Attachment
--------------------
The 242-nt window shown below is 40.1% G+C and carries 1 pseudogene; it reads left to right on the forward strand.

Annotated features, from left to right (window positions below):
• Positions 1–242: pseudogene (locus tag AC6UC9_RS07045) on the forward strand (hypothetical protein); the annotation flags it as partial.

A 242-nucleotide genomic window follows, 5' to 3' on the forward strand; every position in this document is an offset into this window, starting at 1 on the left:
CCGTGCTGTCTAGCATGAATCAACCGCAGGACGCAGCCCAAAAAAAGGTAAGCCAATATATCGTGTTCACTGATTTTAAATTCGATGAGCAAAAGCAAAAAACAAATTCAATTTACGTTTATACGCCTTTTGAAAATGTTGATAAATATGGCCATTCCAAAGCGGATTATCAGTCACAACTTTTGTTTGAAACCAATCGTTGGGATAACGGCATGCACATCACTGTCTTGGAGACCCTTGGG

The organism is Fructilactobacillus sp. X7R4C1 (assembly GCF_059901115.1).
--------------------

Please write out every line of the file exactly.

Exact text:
The 242-nt window shown below is 40.1% G+C and carries 1 pseudogene; it reads left to right on the forward strand.

Annotated features, from left to right (window positions below):
• Positions 1–242: pseudogene (locus tag AC6UC9_RS07045) on the forward strand (hypothetical protein); the annotation flags it as partial.

A 242-nucleotide genomic window follows, 5' to 3' on the forward strand; every position in this document is an offset into this window, starting at 1 on the left:
CCGTGCTGTCTAGCATGAATCAACCGCAGGACGCAGCCCAAAAAAAGGTAAGCCAATATATCGTGTTCACTGATTTTAAATTCGATGAGCAAAAGCAAAAAACAAATTCAATTTACGTTTATACGCCTTTTGAAAATGTTGATAAATATGGCCATTCCAAAGCGGATTATCAGTCACAACTTTTGTTTGAAACCAATCGTTGGGATAACGGCATGCACATCACTGTCTTGGAGACCCTTGGG

The organism is Fructilactobacillus sp. X7R4C1 (assembly GCF_059901115.1).